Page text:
The Environmental Protection Agency (EPA) now has regulations in place that establish requirements for on-board diagnostic (OBD-II) systems on light-duty vehicles and light-duty trucks. The purpose of the OBD-II system is to ensure proper emission control system operation for the vehicle’s lifetime by monitoring emission-related components and systems for deterioration and malfunction.
There’s a big difference between detecting only hard faults (OBD-I) and having the ability to actively monitor the system for proper operation, deterioration or a malfunction (OBD-II).
Engines in today’s vehicles are largely electronically controlled. Sensors and actuators sense the operation of specific components (e.g., the oxygen sensor) and actuate others (e.g., the fuel injectors) to maintain optimal engine control. An on-board computer, known as the “powertrain control module,” controls all of these systems.
The common causes for overboost or underboost: This is a basic guide on the possible causes and some solutions to those causes of a overboost or a underboost situation in a turbocharged subaru.
1.) Decat + High flow induction – Cure: Reduction of the solenoid duty cycle or alteration of restrictor size will help return boost output to its normal level.
2.) Split, poor fitting, or disconnected pipes – Cure: Replace or refit pipes, the pipes that will cause this issue are between the wastegate actuator, solenoid, and the turbo. Including up to the restrictor on the return pipe of the 3 port solenoid.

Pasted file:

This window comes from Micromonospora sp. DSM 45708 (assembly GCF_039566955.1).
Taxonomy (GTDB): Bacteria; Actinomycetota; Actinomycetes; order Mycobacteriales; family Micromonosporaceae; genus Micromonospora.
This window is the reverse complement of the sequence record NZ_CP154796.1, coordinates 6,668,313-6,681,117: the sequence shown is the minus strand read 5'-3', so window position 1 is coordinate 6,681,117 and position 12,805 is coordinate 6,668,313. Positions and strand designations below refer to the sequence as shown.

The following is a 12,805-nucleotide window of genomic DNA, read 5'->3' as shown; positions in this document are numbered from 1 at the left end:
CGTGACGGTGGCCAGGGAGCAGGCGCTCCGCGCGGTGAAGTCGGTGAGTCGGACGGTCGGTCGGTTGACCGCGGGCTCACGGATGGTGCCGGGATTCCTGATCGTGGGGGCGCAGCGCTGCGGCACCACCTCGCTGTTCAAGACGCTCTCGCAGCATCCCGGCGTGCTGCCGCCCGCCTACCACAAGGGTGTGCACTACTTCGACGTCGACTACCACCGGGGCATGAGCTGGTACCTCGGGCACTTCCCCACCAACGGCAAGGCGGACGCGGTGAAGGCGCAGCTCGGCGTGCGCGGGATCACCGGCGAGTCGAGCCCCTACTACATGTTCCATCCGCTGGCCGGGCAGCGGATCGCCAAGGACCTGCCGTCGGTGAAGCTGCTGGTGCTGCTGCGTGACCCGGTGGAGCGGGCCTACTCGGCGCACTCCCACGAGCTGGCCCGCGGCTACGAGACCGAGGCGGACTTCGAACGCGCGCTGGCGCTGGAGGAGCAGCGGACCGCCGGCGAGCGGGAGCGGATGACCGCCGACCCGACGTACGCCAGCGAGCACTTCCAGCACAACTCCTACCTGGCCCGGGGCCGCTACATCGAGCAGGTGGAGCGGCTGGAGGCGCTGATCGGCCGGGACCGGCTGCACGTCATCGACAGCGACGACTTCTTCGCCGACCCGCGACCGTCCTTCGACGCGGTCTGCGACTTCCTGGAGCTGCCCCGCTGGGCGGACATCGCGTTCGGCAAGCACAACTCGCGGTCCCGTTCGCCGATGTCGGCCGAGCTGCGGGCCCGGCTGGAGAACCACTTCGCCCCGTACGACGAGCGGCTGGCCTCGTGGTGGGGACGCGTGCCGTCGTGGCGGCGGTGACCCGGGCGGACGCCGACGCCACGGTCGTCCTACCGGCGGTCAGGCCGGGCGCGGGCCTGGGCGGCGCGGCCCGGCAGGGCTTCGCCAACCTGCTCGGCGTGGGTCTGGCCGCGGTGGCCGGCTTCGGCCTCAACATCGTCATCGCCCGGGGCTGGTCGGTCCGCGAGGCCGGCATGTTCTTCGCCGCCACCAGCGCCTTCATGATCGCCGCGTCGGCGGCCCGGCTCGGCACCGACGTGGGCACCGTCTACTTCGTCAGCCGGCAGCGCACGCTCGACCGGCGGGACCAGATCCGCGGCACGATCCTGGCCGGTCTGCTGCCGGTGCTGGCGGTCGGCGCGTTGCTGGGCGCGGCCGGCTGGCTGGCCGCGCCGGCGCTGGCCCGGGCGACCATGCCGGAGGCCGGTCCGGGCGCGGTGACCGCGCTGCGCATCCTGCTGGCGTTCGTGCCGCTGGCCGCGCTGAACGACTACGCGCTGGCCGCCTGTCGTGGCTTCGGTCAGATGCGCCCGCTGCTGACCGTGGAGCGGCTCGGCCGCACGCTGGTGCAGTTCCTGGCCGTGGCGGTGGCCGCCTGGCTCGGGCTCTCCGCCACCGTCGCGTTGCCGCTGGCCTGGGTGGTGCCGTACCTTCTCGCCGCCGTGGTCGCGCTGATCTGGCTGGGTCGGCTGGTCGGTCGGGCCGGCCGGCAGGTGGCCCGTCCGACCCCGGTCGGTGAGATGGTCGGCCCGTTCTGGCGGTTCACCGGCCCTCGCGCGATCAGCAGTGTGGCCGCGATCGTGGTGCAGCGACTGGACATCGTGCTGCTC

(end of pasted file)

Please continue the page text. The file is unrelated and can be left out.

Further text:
3.) Manual Boost Controller – Electronic Boost Controller set too high – Cure: Don’t be so greedy and back the boost duty/adjuster off to a safe level.
4.) Restrictor Pill not fitted / size incorrect – Cure: Ensure restrictor pill is fitted (3 port) if so on a 3 port reduce the restrictor size and on the 2 port increase the restrictor size to reduce the boost to a safe level.
5.) Clogged 3-port solenoid: It is possible that the flow of air through the 3-port solenoid could be restricted between the turbo outlet port and the wastegate actuator port if the solenoid is very dirty (usually oil vapor from the intake system), this allows the wastegate to remain clamped shut longer than it should be causing a potential overboost situation. Cure: Clean with carb or clutch/brake cleaner.
6.)Loss of solenoid funcation: Although this is not bverboost it shows itself with very simmilar symptoms, its an interesting scenario. It is possible for the solenoid to fail or even stick shut while under boost. This will result in a rapid reduction of boost pressure to wastegate pressure approx 0.5 BAR. So if you were running at full boost 1.0 BAR for example and the solenoid was to fail shut it would feel just like overboost as the wastegate rapidly opens due to the solenoid blocking off the spill from the wastegate. Cure: Either clean the solenoid with carb or clutch+brake cleaner or replace the solenoid.